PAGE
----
Sunday, June 05, 2011

Bergen in the Sun!

(Mark has reminded me that our cabin in Stavanger did not have a grass roof, but the others surrounding it did,so I am correcting it)

Took off towards Bergen today, starting with three ferry trips and some jaw-droppingly gorgeous scenery. The E39 winds up along the islands with bridges, some really long tunnels (8 km! under water!) and a few ferries. The ferry bits are short, which is good, but it still took most of the day to get to Bergen. We actually considered taking the long way round the hardangerfjord, but we decided we wanted some time in he city with the sun shining -- which is a remarkable rarity; Bergen gets 280 days of rain a year. And it was a lovely day, almost hot. We parked the car out near the bus station and walked into the town center to find our hotel.

We're staying at Den Hanseatiske Hotell,which is in an old wooden shipping building near the end of the wharf. The floors tilt rather crazily, and there aren't any right angles in our room. We're tucked up in the top floor (which is lucky, actually -- tehre was a mix up with the reservations and we arrived to find they had no idea who we were. We got a room, though, so all is god) under the steep eaves, and while the room is tiny (and leans precariously to one side) it's actually quite comfortable. We've been boggling at the number of fire-sprinkler heads in the room (5), but in light of the history of Bergen in general -- they lose about half the city center every hundred years or so to fire--it makes sense. They are very serious about protecting the remaining stretch of buildings from 1702 (after a massive fire and "modernization" destroyed over half of them) and fire is a big worry.

Out and about in Bergen, we got the standard tourist photos of Bryggen -- all those red and yellow and white warehouses lining the quay. They are all tourist shops now, and artisans workshops in the alleys behind, and they are quite a bit smaller than I imaged they were, to be honest. A few have been replaced with five-story brick buildings, but a long strip of the original plank and post buildings remain.

We walked along the main harbour and through the fish market, and found the one remaining city gate (which is not so much for protection as it was for the collection of tolls) and Mark got to gawk at the big ships moored at the piers for awhile. We even found the laundry (which isn't open until tomorrow) and walked around the tiny domkirke (cathedral). Most museums are closed, so we just walked around the kings park and the lake, and meandered around with the rest of the people enjoying the rare sunshine.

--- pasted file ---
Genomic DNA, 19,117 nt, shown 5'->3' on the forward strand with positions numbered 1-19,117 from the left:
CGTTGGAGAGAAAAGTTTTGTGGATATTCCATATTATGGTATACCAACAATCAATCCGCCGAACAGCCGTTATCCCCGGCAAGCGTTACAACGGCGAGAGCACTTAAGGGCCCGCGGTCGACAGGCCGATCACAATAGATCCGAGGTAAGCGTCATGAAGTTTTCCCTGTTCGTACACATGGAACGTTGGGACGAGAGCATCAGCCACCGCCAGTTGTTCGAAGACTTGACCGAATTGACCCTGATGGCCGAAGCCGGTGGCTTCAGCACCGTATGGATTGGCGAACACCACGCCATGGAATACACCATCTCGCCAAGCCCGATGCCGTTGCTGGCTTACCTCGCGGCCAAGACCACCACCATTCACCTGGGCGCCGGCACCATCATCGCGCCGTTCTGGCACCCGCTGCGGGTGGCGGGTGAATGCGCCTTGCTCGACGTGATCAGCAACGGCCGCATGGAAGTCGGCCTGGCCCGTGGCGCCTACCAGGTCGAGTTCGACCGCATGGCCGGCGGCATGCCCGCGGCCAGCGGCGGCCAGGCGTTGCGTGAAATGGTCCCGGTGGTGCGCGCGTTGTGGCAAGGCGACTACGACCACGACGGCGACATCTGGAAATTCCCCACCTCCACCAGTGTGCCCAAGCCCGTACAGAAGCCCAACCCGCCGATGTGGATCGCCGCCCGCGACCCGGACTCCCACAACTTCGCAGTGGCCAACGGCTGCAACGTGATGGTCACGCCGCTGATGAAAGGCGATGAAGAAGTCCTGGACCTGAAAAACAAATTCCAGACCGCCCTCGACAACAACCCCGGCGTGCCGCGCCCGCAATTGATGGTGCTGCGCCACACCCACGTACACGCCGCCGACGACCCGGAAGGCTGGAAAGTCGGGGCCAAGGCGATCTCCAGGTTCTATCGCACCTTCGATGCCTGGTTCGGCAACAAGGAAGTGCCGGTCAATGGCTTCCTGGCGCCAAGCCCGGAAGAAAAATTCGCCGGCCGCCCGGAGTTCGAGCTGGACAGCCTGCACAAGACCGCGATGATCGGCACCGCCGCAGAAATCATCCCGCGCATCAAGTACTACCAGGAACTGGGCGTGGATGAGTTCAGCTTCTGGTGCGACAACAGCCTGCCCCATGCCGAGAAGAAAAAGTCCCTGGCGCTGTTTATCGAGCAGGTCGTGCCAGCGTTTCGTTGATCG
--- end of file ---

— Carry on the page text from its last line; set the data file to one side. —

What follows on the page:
Our room is above a pizza place, and the smell was good enough to convince us to eat pizza yet again (yes, we're in Scandinavia, but usually eating pizza for dinner. We find good places for lunch whenever we can, and then we're tired enough at night to just want something quick and hot. Pizza fits the bill, and the aroma was pretty good advertising).

But we did make a quick trip to see Fantoft Stave church, which is only a few kilometers from Bergen. It's not really an authentic stave church any more -- it was originally moved from some remote village, piece by piece, but the businessman who bought it had it "enhanced" with dragonheads and more decorations to make it more like the bigger stave churches near Oslo. Then, in 1992, it burned down and was completely rebuilt from scratch to the same specifications. So, it's a completely new reproduction of a changed-and-updated version of an original church. It's small, too -- mark assures me that most of them are really tiny. Somehow, I imagined them as much larger. But then again, I have a lot of problems with scale when it comes to old buildings.

When we finally crashed, it was after 11 and still bright outside. That is SO hard to get used to.

Tomorrow? More Bergen -- this time in the rain. We're going to see the Hanseatic Museum, the Bryggen museum (of the archeological excavations beneath the wharf), and the Shotstuen house, and climb Rosenkrantz's tower and Hakon's Hall. And shop. We have no souvenirs yet, which is par for the course.

1 comment:

Anonymous said...

Wonderful narration, as usual. Thanks, Robin! Are you avoiding getting sick, or just ignoring it?